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Back in 2007, there was a new Democratic majority in Congress and there were four free trade agreements ready to be passed: Peru, Colombia, Panama, and Korea. Peru was voted through, but the rest were waylaid. A key argument for the delay was that these agreements had been crafted by the Bush administration without sufficient attention to Democratic concerns. Democrats were not opposed to free trade agreements in general, the argument went, just to bad free trade agreements.
Enter President Obama. He argued that it was possible to do FTAs properly. He launched into new negotiations with the Koreans. His team reached an action plan to address labor concerns in Colombia. After two and a half years of reworking, last night the results were put to a vote. I previewed this last week, but now it was to be put to the test. Could a Democratic president lead his party into a new bipartisan consensus on trade?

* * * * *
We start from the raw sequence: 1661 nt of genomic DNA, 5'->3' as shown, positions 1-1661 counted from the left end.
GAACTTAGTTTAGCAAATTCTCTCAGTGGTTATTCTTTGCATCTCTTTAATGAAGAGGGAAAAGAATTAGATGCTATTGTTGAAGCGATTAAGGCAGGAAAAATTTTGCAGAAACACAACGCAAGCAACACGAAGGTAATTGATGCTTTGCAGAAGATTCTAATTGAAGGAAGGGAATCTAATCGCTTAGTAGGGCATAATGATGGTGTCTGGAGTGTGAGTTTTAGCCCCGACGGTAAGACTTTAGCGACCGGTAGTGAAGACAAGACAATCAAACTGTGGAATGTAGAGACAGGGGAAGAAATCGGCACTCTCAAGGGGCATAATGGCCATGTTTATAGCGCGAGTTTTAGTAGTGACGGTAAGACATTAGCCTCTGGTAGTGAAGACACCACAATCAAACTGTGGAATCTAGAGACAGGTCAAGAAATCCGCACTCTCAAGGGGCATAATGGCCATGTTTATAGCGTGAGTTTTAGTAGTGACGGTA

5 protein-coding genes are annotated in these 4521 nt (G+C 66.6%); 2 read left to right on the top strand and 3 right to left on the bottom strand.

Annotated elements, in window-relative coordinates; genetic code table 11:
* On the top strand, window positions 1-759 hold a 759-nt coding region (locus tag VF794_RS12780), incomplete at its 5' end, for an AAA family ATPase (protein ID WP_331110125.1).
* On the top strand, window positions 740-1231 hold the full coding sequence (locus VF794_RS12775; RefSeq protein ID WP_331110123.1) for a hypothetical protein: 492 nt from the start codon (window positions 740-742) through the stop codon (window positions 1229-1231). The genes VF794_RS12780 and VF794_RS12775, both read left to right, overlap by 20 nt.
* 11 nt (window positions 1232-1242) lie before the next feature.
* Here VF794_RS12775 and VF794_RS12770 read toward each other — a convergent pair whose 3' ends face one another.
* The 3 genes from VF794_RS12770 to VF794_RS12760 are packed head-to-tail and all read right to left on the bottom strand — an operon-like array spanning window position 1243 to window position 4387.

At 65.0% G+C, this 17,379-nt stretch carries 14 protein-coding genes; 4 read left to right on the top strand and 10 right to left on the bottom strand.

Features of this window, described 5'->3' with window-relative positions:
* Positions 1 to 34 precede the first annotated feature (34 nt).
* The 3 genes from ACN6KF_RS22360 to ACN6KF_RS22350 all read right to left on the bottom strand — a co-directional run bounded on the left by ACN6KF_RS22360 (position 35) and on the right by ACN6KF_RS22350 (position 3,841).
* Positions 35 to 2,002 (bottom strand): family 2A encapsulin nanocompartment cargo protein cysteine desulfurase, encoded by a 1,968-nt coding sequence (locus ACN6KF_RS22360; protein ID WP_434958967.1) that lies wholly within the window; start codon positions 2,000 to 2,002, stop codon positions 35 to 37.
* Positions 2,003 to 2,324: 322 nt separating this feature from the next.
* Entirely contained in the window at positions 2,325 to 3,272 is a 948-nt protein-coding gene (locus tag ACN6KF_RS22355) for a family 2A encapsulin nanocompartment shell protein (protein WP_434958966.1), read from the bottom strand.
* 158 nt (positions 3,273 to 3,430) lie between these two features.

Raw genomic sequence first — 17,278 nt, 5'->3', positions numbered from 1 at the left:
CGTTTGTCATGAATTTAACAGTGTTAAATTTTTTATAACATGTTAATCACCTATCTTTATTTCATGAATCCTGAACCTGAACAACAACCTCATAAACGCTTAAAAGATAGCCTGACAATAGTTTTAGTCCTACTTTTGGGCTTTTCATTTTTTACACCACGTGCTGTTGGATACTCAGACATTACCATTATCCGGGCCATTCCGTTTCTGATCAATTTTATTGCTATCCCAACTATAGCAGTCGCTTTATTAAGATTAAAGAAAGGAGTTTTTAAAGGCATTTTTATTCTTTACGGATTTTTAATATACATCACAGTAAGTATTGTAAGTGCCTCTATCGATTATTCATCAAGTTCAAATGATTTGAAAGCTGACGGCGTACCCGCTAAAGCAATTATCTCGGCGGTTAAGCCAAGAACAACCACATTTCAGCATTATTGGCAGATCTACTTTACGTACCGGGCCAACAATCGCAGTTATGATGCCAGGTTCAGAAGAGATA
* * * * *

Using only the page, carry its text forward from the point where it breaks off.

Here was the outcome (with data from the invaluable govtrack.us):
So, after years of toil, the share of House Democrats voting for FTAs went from just over 48% for Peru in 2007, to 16% (Colombia), 35% (Panama), and 31% (Korea) last night. So trade is no longer an issue that divides House Democrats – they are now relatively unified in opposition. The low tally on Korea is particularly striking since this was the most extensive FTA reworking by the Obama White House; it won the support of the United Auto Workers and House Ways and Means Ranking Member Sandy Levin (D-MI); and it was also the clearest response to long-standing criticisms that the Bush White House had sought FTAs predominantly with economically minor trading partners.
Imagine you were an Obama strategist, looking at these numbers. The question before you is whether to make a serious push to address big pending trade talks, such as the Trans-Pacific Partnership or the woe-begotten Doha Round of global talks at the World Trade Organization. There would only be two reasons to do so: 1) You discovered a deep new belief in the virtues of trade; 2) You’re moving to the center and looking to work with the Republicans. Even if these conditions held, you would be unlikely to take on anything so controversial until 2013.
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